by Justus Van Pletzen

Financial intermediaries to overcome many hurdles in 2013

Economic turmoil challenges financial intermerdiaries

Legislation governing competency requirements remain a barrier
Financial intermediaries to overcome many hurdles in 2013

One of the biggest challenges facing intermediaries in 2013 is the on-going economic turmoil, both globally and in South Africa. It is possible that the industry will feel the effects of this contagion even more this year than last. To survive the tough times intermediaries should focus on maintaining and growing their businesses through diversification and the provision of outstanding service and sound financial advice to their clients. 

In addition to the economic environment each segment within the financial services industry faces unique battles. The remuneration issue in the financial planning and short term industries, demarcation in the healthcare sector and retirement funding reform in the employee benefits space will dominate the industry debate this year.

All sectors in the financial services industry also face the overarching challenge of legislation governing competency requirements, specifically the Financial Services Board (FSB) and Regulatory Examinations (RE). The REs had the greatest impact on financial intermediaries in 2012 and are set to remain in focus this year as the deadline for rewrites looms.

The RE impacted intermediaries in two ways. Firstly, it created a financial burden in respect of training, study material and exam fees. Individual practices also had to allow for potential loss of income due to disruptions in their day-to-day business activities.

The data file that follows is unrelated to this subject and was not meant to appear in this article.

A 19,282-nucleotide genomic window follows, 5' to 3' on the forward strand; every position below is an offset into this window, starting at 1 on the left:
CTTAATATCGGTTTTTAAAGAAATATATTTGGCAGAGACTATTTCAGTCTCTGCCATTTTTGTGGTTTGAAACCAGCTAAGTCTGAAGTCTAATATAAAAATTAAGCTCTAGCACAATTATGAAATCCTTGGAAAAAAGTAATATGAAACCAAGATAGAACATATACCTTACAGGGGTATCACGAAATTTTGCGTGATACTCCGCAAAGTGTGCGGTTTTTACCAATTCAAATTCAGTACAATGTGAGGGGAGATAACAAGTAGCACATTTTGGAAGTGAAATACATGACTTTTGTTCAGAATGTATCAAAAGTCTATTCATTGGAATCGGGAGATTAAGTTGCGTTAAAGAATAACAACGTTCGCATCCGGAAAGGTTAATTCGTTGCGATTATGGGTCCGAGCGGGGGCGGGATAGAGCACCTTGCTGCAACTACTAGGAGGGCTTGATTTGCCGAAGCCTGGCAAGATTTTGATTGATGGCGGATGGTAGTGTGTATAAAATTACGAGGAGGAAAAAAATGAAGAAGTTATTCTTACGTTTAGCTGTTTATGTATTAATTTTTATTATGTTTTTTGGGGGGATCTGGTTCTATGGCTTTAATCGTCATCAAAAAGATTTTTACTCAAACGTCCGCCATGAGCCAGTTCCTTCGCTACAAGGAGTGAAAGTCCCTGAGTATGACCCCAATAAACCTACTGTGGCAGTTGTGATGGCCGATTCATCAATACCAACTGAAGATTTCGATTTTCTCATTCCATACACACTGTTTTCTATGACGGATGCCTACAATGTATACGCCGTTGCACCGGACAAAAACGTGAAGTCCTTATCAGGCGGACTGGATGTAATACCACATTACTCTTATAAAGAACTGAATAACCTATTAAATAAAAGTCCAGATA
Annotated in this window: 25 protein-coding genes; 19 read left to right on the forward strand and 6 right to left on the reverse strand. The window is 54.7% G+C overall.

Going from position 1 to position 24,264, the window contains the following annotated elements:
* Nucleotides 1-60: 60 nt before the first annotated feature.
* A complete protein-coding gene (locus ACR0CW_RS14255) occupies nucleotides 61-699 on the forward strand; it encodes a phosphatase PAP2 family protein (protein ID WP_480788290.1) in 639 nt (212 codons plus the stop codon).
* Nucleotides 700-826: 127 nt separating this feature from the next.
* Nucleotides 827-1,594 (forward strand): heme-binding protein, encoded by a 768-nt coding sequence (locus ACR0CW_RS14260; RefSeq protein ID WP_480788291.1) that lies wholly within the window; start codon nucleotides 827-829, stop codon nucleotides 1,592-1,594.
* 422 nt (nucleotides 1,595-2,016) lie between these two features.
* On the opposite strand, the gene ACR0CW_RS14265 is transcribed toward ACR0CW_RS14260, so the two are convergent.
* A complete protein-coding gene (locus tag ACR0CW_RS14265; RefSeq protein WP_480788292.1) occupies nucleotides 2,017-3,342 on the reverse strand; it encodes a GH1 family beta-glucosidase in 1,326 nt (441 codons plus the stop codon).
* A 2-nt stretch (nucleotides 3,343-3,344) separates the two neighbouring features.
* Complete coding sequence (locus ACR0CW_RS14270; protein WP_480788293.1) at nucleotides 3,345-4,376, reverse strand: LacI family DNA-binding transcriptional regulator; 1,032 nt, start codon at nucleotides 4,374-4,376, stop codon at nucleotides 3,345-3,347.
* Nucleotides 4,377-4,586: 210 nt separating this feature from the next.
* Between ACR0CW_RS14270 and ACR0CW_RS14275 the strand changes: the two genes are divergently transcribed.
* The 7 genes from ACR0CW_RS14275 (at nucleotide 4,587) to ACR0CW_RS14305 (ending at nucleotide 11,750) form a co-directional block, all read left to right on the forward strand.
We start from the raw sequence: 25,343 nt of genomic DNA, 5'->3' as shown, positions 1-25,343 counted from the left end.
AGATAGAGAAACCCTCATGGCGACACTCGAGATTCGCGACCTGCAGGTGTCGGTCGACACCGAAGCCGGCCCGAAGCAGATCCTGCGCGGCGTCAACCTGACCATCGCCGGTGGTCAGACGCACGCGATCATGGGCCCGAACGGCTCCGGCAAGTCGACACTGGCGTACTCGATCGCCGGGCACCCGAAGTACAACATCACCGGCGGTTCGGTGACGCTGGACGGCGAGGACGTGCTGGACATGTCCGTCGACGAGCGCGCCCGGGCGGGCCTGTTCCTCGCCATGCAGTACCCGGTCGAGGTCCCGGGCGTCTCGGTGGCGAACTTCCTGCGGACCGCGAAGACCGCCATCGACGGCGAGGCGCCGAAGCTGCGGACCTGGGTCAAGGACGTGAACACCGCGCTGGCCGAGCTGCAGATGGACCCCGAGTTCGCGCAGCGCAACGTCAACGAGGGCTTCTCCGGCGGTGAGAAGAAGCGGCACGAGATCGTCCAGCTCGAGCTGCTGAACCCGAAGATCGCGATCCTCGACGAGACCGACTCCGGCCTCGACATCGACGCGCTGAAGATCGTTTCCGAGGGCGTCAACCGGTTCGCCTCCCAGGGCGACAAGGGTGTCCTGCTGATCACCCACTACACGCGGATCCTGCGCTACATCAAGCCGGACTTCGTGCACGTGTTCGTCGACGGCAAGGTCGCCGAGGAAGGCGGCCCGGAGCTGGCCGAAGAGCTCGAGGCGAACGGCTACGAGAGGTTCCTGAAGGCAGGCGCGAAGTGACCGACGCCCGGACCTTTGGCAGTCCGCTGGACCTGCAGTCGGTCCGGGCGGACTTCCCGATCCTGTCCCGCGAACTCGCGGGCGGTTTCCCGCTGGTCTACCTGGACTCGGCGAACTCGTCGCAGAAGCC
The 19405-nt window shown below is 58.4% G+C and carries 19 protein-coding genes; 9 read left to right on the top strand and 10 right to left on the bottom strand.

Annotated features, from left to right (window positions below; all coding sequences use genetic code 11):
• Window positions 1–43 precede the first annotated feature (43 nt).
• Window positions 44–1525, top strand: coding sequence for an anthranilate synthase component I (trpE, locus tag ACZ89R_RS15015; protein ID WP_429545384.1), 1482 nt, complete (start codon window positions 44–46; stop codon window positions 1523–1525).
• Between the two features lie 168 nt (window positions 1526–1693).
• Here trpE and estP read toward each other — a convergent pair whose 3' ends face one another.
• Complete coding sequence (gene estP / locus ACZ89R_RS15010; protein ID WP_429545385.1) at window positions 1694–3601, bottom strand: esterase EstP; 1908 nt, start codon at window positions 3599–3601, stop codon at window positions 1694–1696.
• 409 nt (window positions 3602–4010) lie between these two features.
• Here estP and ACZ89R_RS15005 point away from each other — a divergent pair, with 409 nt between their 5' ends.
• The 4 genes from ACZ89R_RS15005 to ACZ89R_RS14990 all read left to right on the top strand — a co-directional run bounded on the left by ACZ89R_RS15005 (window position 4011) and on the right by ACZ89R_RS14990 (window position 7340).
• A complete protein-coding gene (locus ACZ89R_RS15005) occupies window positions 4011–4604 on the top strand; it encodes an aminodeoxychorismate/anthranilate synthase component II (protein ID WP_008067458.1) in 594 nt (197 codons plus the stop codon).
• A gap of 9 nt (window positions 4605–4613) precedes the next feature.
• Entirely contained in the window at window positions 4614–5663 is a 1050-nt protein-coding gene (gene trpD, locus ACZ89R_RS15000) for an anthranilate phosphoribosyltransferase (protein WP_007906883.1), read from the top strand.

Secondly, it contributed to a loss of valuable industry experience. Financial services providers (FSPs) that failed the exam had to lapse their licences, with the result that valuable staff and representatives were forced to look for alternative employment in a shrinking financial services career environment. Many FSPs closed shop and entered into associations with other FSPs as a solution to this problem.

There is no disputing that the REs were offered in a format that certain intermediaries found difficult to master, but the bottom line is that these exams are a necessary step towards professionalism in the industry. Compliance with the Financial Advisory and Intermediary Services (FAIS) Act and its Fit and Proper requirements will be a key area of focus for the FIA through 2013. 

Planning for RE level 2 exams is high on the agenda. The FIA is engaged in on-going consultations with the FSB and other industry stakeholders about which recognised qualifications will offer candidates exemption from the level 2 exams.

A process of identifying training providers that offer recognised qualifications that will exempt members from the level 2 exams has already begun. The FIA will assist the FSB with reviewing the qualifying criteria due to changes in the regulatory environment that may have taken place since these were formulated in 2008. Training programmes will be implemented once the level 2 product exams have been finalised.

The FIA is also working closely with institutions that offer a FAIS Continuing Professional Development (CPD) platform for CPD providers to ensure that members comply with CPD requirements effortlessly. The FIA aims to arrange and facilitate CPD activities for members countrywide once the initiative goes live. New and amended legislation will remain high on the agenda for all intermediaries. 

Financial services regulation is here to stay. The FIA encourages its members to focus on the positive aspects of regulation as well as the long-term benefits to their practices introduced by safeguarding both industry and consumer.

comments powered by Disqus


This edition

Issue 58